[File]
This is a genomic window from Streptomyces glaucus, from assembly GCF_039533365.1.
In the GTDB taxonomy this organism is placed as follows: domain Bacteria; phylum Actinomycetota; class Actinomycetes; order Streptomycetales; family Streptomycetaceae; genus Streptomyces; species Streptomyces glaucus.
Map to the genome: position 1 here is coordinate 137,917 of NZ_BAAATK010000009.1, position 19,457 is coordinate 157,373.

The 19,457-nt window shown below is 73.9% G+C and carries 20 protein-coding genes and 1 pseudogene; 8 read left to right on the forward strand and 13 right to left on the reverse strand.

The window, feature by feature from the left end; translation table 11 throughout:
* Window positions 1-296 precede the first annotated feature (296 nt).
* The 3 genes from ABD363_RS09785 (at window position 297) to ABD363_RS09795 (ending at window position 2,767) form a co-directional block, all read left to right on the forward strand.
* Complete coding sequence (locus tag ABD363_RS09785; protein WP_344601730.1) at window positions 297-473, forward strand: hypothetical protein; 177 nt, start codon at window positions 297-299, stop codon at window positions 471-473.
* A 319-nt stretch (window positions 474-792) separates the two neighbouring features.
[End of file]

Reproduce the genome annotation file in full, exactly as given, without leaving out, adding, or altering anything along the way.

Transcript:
This is a genomic window from Streptomyces glaucus, from assembly GCF_039533365.1.
In the GTDB taxonomy this organism is placed as follows: domain Bacteria; phylum Actinomycetota; class Actinomycetes; order Streptomycetales; family Streptomycetaceae; genus Streptomyces; species Streptomyces glaucus.
Map to the genome: position 1 here is coordinate 137,917 of NZ_BAAATK010000009.1, position 19,457 is coordinate 157,373.

The 19,457-nt window shown below is 73.9% G+C and carries 20 protein-coding genes and 1 pseudogene; 8 read left to right on the forward strand and 13 right to left on the reverse strand.

The window, feature by feature from the left end; translation table 11 throughout:
* Window positions 1-296 precede the first annotated feature (296 nt).
* The 3 genes from ABD363_RS09785 (at window position 297) to ABD363_RS09795 (ending at window position 2,767) form a co-directional block, all read left to right on the forward strand.
* Complete coding sequence (locus tag ABD363_RS09785; protein WP_344601730.1) at window positions 297-473, forward strand: hypothetical protein; 177 nt, start codon at window positions 297-299, stop codon at window positions 471-473.
* A 319-nt stretch (window positions 474-792) separates the two neighbouring features.